Priscilla: I once had the pleasure of editing an airplane book and I had to ask what everything meant because the writer is so involved and they know to much. I am the perfect editor because I know nothing!

Scott: I have helped a few people with book length memoir and what I remember most specifically was to focus the writing into iconic moments to cut out all the crap in between and put all the energy into the iconic moments.

How often do you work with an author over multiple drafts? And for how long?

Scott: Somebody I met when I first started teaching classes twenty-five years ago, a woman was starting  a novel. I just met with her this summer with the final draft of that novel! I think that’s probably a record! But over the years it got better and better . . . it certainly changed, but it got better and that’s encouraging to see.

Priscilla: I will work through two or three drafts and there is a point where I say, I like this too much I am too attached, so I want you to do to one more person before you go to a publisher. I like to see another draft after the first work because it’s fascinating and satisfying. Sometimes I go to a third draft, but probably not because I get too attached and know it too well and then it is worth going to one more editor with fresh eyes before going into the world of getting accepted or rejected.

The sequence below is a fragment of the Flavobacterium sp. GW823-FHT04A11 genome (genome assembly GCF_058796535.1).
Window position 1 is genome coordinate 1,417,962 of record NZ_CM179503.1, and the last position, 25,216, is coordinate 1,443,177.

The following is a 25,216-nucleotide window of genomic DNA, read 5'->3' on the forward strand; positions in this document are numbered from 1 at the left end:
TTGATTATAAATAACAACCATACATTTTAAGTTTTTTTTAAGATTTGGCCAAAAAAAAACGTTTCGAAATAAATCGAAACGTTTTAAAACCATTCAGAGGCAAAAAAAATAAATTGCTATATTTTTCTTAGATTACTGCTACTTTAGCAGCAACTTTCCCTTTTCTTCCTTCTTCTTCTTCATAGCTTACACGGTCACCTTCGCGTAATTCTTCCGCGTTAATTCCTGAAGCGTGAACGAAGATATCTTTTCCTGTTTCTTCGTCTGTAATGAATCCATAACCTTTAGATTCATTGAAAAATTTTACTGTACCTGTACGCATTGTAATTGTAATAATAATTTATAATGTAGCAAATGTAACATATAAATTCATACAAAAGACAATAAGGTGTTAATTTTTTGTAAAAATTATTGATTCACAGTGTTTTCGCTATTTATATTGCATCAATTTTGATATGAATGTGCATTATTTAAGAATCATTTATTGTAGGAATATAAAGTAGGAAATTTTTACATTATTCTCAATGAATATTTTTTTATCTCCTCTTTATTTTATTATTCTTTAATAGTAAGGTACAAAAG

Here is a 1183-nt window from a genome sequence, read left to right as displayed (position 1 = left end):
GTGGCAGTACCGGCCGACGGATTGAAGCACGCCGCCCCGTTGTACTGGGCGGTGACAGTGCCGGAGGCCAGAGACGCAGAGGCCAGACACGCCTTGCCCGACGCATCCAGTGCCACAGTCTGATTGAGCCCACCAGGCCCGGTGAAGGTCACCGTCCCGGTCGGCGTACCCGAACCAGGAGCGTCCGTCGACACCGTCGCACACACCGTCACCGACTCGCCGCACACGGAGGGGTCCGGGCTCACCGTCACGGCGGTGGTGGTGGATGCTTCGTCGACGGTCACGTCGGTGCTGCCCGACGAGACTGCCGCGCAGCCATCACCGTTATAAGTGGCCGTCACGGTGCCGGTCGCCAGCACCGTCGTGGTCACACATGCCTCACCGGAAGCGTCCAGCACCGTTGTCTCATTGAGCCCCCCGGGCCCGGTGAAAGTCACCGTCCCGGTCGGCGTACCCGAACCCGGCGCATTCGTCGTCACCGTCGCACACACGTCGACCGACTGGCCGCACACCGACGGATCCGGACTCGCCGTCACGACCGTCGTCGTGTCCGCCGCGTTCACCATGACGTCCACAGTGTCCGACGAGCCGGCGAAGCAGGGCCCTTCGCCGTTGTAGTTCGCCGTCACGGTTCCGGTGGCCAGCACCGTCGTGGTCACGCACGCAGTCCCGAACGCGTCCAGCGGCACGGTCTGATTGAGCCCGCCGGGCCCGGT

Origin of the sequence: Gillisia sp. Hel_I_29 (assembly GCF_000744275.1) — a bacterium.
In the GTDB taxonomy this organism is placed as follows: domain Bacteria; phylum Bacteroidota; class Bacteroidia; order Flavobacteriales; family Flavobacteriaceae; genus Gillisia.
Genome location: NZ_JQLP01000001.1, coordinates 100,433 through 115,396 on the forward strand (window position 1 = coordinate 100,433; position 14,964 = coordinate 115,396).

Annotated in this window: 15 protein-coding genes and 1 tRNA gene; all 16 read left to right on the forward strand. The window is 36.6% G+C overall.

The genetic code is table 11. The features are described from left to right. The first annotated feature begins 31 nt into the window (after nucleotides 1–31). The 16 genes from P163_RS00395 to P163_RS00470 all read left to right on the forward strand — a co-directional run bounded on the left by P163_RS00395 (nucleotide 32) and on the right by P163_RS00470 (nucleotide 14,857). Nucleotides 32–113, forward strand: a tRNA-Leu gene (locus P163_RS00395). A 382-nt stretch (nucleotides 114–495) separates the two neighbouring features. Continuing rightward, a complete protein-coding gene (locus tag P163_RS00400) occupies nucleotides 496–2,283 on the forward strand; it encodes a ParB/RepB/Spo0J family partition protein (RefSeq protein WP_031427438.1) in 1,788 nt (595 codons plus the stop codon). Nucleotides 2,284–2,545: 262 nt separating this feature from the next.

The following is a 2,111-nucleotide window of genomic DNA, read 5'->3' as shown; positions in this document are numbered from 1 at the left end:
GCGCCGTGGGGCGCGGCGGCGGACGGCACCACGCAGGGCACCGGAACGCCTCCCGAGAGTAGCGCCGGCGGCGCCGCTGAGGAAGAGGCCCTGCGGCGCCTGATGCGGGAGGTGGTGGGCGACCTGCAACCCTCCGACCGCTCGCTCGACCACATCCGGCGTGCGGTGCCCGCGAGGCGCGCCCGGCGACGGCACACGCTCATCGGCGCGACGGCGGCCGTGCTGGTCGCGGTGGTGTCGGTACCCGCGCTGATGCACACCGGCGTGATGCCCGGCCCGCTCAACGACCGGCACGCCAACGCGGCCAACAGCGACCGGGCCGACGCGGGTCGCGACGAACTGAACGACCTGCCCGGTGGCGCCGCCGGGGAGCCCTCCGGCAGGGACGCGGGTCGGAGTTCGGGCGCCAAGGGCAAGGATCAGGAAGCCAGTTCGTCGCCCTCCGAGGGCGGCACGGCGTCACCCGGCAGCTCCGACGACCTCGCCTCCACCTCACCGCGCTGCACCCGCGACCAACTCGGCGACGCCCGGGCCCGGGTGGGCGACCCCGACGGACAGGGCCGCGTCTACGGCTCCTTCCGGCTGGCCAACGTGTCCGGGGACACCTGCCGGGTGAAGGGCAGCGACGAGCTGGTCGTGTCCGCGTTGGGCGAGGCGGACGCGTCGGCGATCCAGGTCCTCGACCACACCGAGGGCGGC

Jason: It is always interesting to see the revised draft. I want you to look at it again, I did what you said. But that is for me a separate project, to look at it again and do that type of analysis is not free. It is interesting to see what they pick up on and what they don’t and you can see what improved and what hasn’t clicked yet—keep working on those conjunctions! But it is the minority of projects.

Scott, you mention your five books on the table and what you look for and you mention the conventions and I want to know what you mean by that and what you were looking for?

Scott: I can tell you specifically. Form. Story requires a form if it is plot then it needs narrative and an inciting incident, and it might not show up in the first or fifth page, so you need a staging event and it has to be reacted to and the main character has to show up and react to it. No getting around it, and that has to lead to the beginning of a quest and that quest has to be set up, in the first two pages you need a suggestion of a value that will stay the same throughout the book and keep coming up and reacted to. No matter a western, romance, mystery, literary, every single one in the first two pages.

Priscilla: There is a book by John Franklin, Writing for Story, and he talks about nonfiction, but it works for novels in some ways. What is the complication? And also, if you don’t have a significant complication and it is trivial then the story will be trivial. It is an interesting concept to look at.

Jason: Phillip Roth is the exception to that rule. Zero form, but there’s always an exception.